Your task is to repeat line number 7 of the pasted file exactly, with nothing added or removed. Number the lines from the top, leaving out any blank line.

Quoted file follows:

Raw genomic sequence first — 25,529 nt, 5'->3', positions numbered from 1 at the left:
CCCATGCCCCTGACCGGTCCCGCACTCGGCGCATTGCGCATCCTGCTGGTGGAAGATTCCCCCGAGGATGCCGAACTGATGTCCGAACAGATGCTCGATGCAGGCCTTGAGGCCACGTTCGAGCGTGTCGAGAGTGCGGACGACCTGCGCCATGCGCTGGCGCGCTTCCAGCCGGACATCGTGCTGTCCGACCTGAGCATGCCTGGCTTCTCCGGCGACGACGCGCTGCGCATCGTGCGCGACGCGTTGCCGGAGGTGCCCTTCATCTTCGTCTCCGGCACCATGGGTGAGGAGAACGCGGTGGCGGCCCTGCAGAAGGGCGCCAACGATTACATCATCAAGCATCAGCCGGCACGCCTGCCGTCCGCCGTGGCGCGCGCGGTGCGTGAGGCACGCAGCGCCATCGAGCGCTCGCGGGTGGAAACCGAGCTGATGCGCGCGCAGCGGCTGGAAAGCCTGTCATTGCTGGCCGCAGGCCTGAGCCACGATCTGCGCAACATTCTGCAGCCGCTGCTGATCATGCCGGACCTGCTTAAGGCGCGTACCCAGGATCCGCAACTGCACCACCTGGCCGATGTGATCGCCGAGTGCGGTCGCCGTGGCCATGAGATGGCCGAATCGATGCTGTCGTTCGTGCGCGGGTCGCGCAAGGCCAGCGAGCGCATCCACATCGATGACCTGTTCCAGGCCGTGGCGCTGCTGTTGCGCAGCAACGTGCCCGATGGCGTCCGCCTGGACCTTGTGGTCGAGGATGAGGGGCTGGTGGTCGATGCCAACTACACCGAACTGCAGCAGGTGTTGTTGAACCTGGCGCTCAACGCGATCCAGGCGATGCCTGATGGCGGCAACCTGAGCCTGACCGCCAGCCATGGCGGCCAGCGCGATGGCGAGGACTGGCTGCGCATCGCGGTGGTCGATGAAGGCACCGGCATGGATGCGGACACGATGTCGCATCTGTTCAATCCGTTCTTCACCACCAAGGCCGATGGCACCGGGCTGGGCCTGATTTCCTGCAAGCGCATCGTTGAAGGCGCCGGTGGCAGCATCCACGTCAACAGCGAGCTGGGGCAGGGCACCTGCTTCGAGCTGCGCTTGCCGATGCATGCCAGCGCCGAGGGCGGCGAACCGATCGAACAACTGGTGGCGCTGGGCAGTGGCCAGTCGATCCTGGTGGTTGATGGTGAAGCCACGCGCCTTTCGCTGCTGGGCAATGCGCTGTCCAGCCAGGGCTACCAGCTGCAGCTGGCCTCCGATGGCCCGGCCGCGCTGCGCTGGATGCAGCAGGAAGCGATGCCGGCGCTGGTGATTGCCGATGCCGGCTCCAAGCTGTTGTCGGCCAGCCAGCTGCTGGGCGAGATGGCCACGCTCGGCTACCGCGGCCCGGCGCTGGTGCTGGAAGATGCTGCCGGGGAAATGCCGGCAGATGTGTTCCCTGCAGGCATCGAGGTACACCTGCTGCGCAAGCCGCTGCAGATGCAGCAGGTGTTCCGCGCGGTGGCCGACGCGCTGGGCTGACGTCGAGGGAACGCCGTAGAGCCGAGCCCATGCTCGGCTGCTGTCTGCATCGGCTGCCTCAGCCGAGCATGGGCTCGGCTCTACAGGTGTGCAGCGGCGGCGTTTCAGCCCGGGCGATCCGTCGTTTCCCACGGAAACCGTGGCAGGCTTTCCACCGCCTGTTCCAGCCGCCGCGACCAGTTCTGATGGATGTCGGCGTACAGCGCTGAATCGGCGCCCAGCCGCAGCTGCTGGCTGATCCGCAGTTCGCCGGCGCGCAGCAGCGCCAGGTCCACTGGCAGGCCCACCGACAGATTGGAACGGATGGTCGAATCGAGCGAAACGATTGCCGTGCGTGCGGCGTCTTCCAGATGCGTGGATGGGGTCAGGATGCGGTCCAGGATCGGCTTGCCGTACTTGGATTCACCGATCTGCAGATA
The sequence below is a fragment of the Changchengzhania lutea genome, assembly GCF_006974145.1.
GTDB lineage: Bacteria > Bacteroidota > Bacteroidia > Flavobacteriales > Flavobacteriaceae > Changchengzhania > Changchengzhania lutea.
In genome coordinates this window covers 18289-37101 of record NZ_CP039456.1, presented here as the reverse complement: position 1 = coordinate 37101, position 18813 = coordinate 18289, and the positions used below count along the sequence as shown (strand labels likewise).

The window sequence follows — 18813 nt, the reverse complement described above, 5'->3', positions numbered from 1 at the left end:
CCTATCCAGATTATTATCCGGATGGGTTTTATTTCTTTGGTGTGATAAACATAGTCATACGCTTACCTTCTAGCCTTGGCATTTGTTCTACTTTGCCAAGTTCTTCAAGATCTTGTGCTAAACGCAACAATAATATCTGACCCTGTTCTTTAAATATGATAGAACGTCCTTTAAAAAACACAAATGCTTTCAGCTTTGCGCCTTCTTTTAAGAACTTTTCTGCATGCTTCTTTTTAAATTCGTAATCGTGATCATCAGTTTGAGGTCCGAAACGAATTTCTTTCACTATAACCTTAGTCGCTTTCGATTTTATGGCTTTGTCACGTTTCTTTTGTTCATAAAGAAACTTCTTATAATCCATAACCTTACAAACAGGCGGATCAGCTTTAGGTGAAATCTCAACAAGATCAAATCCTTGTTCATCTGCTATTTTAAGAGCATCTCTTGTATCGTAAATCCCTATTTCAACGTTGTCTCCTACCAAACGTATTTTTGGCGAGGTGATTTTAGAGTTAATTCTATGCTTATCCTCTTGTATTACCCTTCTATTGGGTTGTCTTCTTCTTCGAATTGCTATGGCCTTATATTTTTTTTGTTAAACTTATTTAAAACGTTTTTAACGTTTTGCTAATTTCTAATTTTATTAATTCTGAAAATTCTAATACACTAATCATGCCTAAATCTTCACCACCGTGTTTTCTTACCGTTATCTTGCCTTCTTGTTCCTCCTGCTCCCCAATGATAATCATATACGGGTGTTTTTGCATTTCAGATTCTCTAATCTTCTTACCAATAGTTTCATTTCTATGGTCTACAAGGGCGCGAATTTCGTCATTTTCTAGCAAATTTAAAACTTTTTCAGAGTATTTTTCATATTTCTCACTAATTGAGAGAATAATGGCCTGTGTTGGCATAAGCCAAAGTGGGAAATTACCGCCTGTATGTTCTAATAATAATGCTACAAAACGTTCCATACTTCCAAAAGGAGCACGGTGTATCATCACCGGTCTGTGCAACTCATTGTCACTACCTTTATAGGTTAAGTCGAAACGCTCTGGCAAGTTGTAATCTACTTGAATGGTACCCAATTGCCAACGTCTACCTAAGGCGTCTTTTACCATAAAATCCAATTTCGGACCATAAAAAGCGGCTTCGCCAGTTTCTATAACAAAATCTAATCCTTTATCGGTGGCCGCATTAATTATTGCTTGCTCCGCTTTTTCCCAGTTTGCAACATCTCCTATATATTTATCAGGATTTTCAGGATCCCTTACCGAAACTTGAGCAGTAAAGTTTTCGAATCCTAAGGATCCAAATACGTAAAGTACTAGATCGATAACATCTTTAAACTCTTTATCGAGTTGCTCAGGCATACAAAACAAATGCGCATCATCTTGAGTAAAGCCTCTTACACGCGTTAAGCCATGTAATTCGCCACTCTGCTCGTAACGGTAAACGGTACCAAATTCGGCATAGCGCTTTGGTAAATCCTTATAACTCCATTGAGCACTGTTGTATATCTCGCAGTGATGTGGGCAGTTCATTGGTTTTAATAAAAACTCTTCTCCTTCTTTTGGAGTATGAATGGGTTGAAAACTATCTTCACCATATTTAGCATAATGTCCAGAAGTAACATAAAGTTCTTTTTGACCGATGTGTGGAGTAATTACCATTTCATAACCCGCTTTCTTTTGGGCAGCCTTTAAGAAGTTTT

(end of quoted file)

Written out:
CCTATCCAGATTATTATCCGGATGGGTTTTATTTCTTTGGTGTGATAAACATAGTCATACGCTTACCTTCTAGCCTTGGCATTTGTTCTACTTTGCCAAGTTCTTCAAGATCTTGTGCTAAACGCAACAATAATATCTGACCCTGTTCTTTAAATATGATAGAACGTCCTTTAAAAAACACAAATGCTTTCAGCTTTGCGCCTTCTTTTAAGAACTTTTCTGCATGCTTCTTTTTAAATTCGTAATCGTGATCATCAGTTTGAGGTCCGAAACGAATTTCTTTCACTATAACCTTAGTCGCTTTCGATTTTATGGCTTTGTCACGTTTCTTTTGTTCATAAAGAAACTTCTTATAATCCATAACCTTACAAACAGGCGGATCAGCTTTAGGTGAAATCTCAACAAGATCAAATCCTTGTTCATCTGCTATTTTAAGAGCATCTCTTGTATCGTAAATCCCTATTTCAACGTTGTCTCCTACCAAACGTATTTTTGGCGAGGTGATTTTAGAGTTAATTCTATGCTTATCCTCTTGTATTACCCTTCTATTGGGTTGTCTTCTTCTTCGAATTGCTATGGCCTTATATTTTTTTTGTTAAACTTATTTAAAACGTTTTTAACGTTTTGCTAATTTCTAATTTTATTAATTCTGAAAATTCTAATACACTAATCATGCCTAAATCTTCACCACCGTGTTTTCTTACCGTTATCTTGCCTTCTTGTTCCTCCTGCTCCCCAATGATAATCATATACGGGTGTTTTTGCATTTCAGATTCTCTAATCTTCTTACCAATAGTTTCATTTCTATGGTCTACAAGGGCGCGAATTTCGTCATTTTCTAGCAAATTTAAAACTTTTTCAGAGTATTTTTCATATTTCTCACTAATTGAGAGAATAATGGCCTGTGTTGGCATAAGCCAAAGTGGGAAATTACCGCCTGTATGTTCTAATAATAATGCTACAAAACGTTCCATACTTCCAAAAGGAGCACGGTGTATCATCACCGGTCTGTGCAACTCATTGTCACTACCTTTATAGGTTAAGTCGAAACGCTCTGGCAAGTTGTAATCTACTTGAATGGTACCCAATTGCCAACGTCTACCTAAGGCGTCTTTTACCATAAAATCCAATTTCGGACCATAAAAAGCGGCTTCGCCAGTTTCTATAACAAAATCTAATCCTTTATCGGTGGCCGCATTAATTATTGCTTGCTCCGCTTTTTCCCAGTTTGCAACATCTCCTATATATTTATCAGGATTTTCAGGATCCCTTACCGAAACTTGAGCAGTAAAGTTTTCGAATCCTAAGGATCCAAATACGTAAAGTACTAGATCGATAACATCTTTAAACTCTTTATCGAGTTGCTCAGGCATACAAAACAAATGCGCATCATCTTGAGTAAAGCCTCTTACACGCGTTAAGCCATGTAATTCGCCACTCTGCTCGTAACGGTAAACGGTACCAAATTCGGCATAGCGCTTTGGTAAATCCTTATAACTCCATTGAGCACTGTTGTATATCTCGCAGTGATGTGGGCAGTTCATTGGTTTTAATAAAAACTCTTCTCCTTCTTTTGGAGTATGAATGGGTTGAAAACTATCTTCACCATATTTAGCATAATGTCCAGAAGTAACATAAAGTTCTTTTTGACCGATGTGTGGAGTAATTACCATTTCATAACCCGCTTTCTTTTGGGCAGCCTTTAAGAAGTTTT